The Linguistic Art Of The Adventures of Huckleberry Finn Essay
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The most significant feature that I noticed, after the first glance of the novel of? The Adventures of Huckleberry Finn? ,(Mark Twain ,Penguin Books LTD,1985,ISBN0-14-243717-4), are the words, phrases and sentences structures used by Mark Twain. This is the first book that I have ever read, which all is written by colloquial languages, and sometimes even in misspelling words and dialects. These morphological and grammatical changes did cost extra time to understand, but they are also the most interesting feature caused most of my attention while reading it.
So in this reading response, I would like to analyze the language arts in the novel of ? The Adventures of Huckleberry Finn?. First, as the adventures carried on, the protagonist Huckleberry met a lot of different people with different back ground. And the writer used many dialects and slangs for those characters to make the descriptions much more real. Take the following part of Jim’s words as example, ‘Yo’ ole father doan’ know, yit, what he’s a-gwyne to do. Sometime she spec he’ll go ‘way, en den agin he spec he’ll stay. De bes’ way is to res’ easy en let de ole man take his own way.
Dey’s two angels hovein’ roun’ ’bout him. One uv’ ’em is white en shiny, en ’tother one is black. De white one gits him to go right, a little while, den de black one sail in en bust it all up. A body can’t tell, yit, which one gwyne to fetch him at de las’. But you is all right. You gwyne to have considable trouble in yo’ life, en considable joy. Sometimes you gwyne to git hirt, en sometimes you gwyne to git sick; but every time you’s gwyne to git well agin. Dey’s two gals flyin’ ’bout you in yo’ life. One uv ’em’s light en ’tother one is dark. One is rich en ’tother is po’.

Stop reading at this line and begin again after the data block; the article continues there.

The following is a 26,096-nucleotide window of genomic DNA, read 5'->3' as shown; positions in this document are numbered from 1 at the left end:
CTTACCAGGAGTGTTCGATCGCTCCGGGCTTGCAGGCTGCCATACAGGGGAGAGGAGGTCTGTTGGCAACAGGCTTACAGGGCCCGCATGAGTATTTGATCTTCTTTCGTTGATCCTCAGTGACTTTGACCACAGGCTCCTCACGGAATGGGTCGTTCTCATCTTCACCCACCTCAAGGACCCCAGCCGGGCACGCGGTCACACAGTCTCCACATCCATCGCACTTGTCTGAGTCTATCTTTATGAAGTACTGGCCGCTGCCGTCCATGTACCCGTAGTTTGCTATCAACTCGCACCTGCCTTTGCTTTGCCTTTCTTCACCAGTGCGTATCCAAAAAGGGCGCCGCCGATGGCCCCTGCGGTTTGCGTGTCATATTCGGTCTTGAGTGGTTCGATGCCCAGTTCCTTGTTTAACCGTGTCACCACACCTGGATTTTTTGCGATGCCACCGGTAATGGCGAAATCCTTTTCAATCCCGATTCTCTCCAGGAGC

You’s gwyne to marry de po’ one fust en de rich one by – en – by. You wants to keep ’way fum de water as much as you kin, en don’t run no resk, ’kase it’s down in de bill dat you’s gwyne to git hung. ’(27) As in this part, all over the words of Jim, your, away, best, round, about, them, the other, considerable, flying, poor are all shortened as yo’, ‘way, bes’, roun’, ‘bout, ‘em, ‘tother, considable, flyin’, po’ respectively, and old, yet, going, speak, then, there, get, hurt, girls, first, from, because are all reformed as ole, yit, gwyne, spec, den, dey, git, hirt, gals, fust, fum, ’kase respectively.
These are exact the features of black slangs, which is the most suitable words for Jim. Second, instead of describing a lot of feelings and atmosphere, Mark Twain just using verbs to lead readers into the sceneries. As the following part, ‘Then he turns and goes in.
The crowd looked mighty sober; nobody stirred, and there warn’t no more laughing. Boggs rode off blackguarding Sherburn as loud as he could yell, all down the street; and pretty soon back he comes and stops before the store, still keeping it up. Some men crowded around him and tried to get him to shut up, but he wouldn’t; they told him it would be one o’clock in about fifteen minutes, and so he must go home – he must go right away. ’(154) In the first sentence of this part, writer used simple present tense to place Huckleberry’s behavior in the spotlight, while used simple past tense to describe others to make them as the background of the main character.
This little change in tense made readers feel much more easier to get the real feeling. And as the next example when Huckleberry found out there was someone else was talking on the island with him on his way of escaping, ‘I didn’t wait, but shoved out and paddled away easy. I tied up in the old place, and reckoned I would sleep in the canoe. ’(51) The usage of constant verbs gave the readers a direct experience of being spooked, which is much more real feeling than the description of Huckleberry’s feeling at that time.
Third, there are a lot of informal contractions of grammar to fit for Huckleberry who is a thirteen years old boy without too much education. For example, ‘Well, Judge Thatcher, he took it and put it out at interest, and it fetched us a dollar a day apiece, all the year round. ’(page9) ‘But Tom Sawyer, he hunted me up and said he was going to start a band of robbers. ’(9)
‘The widow she cried over me, and called me a poor lost lamb, and she called me a lot of other names, too. ’(9) These sentences are all in a ‘ Noun + Personal Pronoun’, which is not formally grammatical, but suitable for Huckleberry. Other examples as, ‘She put me in them new clothes again, and I couldn’t do nothing but sweat and sweat, and feel all cramped up. ’(9~10) ‘Well, I couldn’t see no advantage in going where she was going, so I made up my mind I wouldn’t try for it. ’(11) These double negative sentences do not mean an affirmative way, but matchable ungrammatical words for a thirteen year little boy.